Interdependence of ASEAN-5 Stock Markets from the US and Japan
AbstractThis study empirically examines market integration among five selected ASEAN (Association of South-east Asian Nations) emerging markets (i.e. Malaysia, Thailand, Indonesia, the Philippines, and Singapore) and their interdependencies from the US and Japan based on a two-step estimation, cointegration and Generalized Method of Moments (GMM). Closing daily stock indices starting from 1 January 1988 to 31 December 2006 are used. The study reveals that the ASEAN stock markets are going towards a greater integration either among themselves or with the US and Japan, particularly in the post-1997 financial turmoil. This implies that the long-run diversification benefits that can be gained by investors across the ASEAN markets tend to diminish. As for the long run causal relations between ASEAN stock markets with the US and Japan, the study discovers that Indonesia was relatively independent of both the US and Japan; Malaysia was more dependent on Japan rather than the US; Thailand was relatively independent of the US, but to some extent dependent on Japan; the Philippines is more affected by the US than Japan; and the US and Japan have bidirectional Granger causalities with Singapore.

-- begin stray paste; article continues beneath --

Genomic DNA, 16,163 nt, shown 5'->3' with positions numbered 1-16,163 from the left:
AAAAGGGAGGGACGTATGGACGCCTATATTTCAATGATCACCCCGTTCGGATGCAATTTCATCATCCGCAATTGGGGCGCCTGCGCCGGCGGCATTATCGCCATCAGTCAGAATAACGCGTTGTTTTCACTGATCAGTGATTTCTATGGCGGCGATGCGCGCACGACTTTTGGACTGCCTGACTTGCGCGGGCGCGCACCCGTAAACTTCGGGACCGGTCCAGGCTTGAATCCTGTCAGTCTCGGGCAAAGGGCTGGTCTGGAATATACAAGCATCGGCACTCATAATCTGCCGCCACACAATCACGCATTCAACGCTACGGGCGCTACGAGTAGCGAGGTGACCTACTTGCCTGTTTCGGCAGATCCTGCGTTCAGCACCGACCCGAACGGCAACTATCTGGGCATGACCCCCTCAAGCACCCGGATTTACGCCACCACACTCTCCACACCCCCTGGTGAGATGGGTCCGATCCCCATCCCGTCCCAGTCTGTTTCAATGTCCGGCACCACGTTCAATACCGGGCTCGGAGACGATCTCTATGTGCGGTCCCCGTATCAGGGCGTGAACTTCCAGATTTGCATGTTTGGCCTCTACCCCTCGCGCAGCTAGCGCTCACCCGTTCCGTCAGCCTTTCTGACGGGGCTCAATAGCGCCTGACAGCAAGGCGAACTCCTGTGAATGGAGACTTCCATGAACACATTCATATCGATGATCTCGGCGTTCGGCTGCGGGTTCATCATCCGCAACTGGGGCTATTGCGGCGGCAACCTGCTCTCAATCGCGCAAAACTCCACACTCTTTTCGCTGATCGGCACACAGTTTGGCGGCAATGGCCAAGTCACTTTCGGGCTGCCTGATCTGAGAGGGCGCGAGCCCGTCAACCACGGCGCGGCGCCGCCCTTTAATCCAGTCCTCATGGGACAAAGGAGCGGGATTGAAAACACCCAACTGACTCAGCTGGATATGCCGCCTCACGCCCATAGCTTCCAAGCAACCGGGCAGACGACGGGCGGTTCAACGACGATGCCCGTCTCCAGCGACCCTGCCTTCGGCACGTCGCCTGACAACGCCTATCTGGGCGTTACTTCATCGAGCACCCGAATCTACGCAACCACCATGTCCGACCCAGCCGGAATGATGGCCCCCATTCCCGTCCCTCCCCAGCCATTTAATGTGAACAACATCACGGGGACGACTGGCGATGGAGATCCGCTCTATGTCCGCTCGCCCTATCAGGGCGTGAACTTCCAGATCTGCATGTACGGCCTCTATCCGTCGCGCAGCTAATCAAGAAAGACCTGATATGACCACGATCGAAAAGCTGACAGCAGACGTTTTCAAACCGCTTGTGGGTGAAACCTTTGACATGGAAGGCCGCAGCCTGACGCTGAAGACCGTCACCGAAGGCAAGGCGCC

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Bibliographic InfoArticle provided by Taylor & Francis Journals in its journal Global Economic Review.
Volume (Year): 37 (2008)
Issue (Month): 2 ()
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